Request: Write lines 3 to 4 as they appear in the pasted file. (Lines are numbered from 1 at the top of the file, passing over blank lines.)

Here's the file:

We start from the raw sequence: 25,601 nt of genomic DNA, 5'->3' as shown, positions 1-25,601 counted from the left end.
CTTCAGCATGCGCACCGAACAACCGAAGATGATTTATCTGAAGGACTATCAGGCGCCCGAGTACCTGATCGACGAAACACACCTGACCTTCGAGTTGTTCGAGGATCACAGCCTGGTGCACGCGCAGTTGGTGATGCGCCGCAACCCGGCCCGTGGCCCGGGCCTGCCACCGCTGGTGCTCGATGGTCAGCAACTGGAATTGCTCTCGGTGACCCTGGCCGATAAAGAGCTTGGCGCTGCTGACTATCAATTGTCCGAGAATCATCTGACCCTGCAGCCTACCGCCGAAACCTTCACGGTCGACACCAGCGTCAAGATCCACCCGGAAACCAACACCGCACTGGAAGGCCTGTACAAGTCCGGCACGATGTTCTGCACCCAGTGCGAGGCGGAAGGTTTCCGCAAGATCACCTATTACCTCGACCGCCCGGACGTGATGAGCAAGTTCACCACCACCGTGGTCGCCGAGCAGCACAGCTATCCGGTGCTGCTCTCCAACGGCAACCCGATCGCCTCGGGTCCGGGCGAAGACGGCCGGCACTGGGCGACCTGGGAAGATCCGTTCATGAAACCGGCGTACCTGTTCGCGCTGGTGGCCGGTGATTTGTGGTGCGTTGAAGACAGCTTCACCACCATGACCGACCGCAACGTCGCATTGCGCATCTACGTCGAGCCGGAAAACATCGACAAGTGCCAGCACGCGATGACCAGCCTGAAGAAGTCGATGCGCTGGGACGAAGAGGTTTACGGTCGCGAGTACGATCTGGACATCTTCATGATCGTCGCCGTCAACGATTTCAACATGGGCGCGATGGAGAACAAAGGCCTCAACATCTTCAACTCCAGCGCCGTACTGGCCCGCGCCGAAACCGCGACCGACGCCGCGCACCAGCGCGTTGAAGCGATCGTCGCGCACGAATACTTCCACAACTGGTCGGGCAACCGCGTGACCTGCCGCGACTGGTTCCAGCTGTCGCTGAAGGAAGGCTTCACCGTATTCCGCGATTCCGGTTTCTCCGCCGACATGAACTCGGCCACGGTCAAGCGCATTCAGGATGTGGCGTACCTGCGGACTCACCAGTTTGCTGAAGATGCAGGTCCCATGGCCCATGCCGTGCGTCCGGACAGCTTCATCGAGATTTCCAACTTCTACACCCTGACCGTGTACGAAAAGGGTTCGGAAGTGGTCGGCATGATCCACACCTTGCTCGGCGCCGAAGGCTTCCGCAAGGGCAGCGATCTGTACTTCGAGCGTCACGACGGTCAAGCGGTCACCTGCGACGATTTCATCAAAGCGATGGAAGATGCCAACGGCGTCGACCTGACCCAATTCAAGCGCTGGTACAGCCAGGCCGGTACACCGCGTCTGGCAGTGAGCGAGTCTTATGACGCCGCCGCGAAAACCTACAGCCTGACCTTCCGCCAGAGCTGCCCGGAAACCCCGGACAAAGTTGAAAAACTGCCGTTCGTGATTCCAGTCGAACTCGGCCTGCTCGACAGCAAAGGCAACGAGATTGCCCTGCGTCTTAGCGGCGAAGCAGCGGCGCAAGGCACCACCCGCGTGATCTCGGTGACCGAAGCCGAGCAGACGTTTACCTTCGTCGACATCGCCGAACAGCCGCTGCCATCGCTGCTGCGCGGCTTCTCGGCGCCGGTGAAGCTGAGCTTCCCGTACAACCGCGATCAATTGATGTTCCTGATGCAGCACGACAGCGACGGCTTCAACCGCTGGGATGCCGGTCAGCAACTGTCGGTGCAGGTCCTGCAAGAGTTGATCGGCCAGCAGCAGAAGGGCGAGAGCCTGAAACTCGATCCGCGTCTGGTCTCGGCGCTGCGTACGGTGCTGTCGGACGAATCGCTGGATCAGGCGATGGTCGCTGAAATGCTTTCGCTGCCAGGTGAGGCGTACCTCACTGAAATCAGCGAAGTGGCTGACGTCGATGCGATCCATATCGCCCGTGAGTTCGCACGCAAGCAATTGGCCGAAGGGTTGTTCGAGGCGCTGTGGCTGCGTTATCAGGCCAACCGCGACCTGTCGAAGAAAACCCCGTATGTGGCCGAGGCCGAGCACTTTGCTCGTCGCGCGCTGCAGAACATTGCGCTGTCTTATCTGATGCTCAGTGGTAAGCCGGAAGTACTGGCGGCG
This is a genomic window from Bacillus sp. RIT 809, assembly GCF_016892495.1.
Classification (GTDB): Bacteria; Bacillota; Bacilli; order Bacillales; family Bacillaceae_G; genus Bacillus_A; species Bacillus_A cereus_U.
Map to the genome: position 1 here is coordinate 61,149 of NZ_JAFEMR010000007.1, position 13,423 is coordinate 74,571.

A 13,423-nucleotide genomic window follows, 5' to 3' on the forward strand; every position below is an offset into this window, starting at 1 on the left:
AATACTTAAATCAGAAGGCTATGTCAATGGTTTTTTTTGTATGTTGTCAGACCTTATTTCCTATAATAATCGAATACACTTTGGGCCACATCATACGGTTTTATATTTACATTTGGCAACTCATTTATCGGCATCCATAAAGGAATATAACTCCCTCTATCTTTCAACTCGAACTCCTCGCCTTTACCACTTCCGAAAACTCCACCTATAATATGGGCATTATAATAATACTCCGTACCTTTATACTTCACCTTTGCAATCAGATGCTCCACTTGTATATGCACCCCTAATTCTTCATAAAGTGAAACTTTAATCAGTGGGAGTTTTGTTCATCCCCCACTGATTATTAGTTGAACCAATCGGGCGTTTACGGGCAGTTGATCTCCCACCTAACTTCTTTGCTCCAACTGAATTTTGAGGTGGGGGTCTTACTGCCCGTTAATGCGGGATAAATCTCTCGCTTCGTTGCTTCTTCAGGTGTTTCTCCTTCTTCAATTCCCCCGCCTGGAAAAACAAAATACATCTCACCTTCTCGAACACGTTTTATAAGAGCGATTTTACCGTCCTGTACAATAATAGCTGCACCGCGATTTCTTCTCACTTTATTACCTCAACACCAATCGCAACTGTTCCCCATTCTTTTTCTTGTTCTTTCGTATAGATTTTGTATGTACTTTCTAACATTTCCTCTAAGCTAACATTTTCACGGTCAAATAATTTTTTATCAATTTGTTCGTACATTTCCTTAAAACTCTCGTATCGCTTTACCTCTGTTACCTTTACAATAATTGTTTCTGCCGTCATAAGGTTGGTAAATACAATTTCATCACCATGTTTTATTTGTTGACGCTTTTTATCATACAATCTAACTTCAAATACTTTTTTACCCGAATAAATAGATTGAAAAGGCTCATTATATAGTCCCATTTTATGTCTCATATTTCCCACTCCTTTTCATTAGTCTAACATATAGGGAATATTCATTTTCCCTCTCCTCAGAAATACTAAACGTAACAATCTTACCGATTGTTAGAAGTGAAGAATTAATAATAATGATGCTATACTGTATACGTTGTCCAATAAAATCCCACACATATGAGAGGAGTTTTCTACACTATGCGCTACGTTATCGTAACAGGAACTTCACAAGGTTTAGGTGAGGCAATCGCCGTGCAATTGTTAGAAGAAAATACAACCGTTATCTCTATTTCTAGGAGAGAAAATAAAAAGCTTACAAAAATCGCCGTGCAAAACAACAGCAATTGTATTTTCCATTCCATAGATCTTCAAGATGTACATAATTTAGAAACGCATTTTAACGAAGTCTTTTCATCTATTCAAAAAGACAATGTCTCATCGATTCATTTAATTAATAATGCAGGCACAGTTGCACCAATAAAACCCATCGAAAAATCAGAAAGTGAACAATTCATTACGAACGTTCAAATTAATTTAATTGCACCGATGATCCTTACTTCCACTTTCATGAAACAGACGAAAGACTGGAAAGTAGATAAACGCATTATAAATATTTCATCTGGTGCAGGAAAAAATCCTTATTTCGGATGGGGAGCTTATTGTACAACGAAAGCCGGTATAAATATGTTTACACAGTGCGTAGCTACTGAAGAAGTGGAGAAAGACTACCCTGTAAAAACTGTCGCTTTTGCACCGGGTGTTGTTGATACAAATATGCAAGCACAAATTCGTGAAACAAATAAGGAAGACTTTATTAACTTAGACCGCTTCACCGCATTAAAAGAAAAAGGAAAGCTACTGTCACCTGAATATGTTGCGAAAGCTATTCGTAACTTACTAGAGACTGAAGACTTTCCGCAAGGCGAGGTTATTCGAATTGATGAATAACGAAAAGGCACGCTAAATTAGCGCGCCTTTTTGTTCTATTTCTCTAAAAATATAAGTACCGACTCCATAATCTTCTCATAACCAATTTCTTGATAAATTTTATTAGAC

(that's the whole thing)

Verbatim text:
This is a genomic window from Bacillus sp. RIT 809, assembly GCF_016892495.1.
Classification (GTDB): Bacteria; Bacillota; Bacilli; order Bacillales; family Bacillaceae_G; genus Bacillus_A; species Bacillus_A cereus_U.